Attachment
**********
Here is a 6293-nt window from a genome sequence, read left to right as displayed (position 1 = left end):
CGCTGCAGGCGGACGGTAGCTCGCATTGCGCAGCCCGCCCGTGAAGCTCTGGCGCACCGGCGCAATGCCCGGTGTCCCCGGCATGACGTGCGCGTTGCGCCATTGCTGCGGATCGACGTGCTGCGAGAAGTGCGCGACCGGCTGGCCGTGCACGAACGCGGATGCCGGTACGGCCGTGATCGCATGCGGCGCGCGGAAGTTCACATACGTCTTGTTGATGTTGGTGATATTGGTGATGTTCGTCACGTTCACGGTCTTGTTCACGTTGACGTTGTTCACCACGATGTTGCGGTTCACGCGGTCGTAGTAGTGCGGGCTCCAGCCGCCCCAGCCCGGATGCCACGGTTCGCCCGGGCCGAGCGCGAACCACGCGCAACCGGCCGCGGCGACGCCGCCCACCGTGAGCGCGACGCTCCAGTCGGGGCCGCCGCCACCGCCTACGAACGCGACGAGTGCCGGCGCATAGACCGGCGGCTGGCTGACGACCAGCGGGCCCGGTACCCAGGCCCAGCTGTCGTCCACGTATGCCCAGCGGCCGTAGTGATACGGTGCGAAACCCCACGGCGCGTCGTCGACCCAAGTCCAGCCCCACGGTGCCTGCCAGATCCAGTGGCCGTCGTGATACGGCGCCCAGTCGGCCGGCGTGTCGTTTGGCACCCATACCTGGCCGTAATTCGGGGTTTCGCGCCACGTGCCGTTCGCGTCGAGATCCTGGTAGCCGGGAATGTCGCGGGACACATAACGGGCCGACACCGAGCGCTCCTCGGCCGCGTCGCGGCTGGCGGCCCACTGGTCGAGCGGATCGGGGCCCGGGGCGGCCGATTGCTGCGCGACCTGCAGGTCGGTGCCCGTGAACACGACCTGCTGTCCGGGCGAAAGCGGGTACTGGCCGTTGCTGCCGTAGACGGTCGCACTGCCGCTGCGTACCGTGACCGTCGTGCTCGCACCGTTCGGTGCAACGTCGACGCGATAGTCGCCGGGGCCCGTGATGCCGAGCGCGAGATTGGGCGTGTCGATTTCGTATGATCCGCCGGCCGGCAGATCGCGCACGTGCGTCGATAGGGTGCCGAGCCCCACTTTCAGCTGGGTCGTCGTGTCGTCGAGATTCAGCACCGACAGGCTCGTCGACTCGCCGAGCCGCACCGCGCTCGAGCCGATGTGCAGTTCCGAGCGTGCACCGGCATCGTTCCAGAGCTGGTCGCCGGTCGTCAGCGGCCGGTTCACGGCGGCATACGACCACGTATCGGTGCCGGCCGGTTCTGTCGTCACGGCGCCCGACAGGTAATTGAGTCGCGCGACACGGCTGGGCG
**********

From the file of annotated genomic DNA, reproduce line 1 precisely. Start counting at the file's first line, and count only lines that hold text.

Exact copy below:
Here is a 6293-nt window from a genome sequence, read left to right as displayed (position 1 = left end):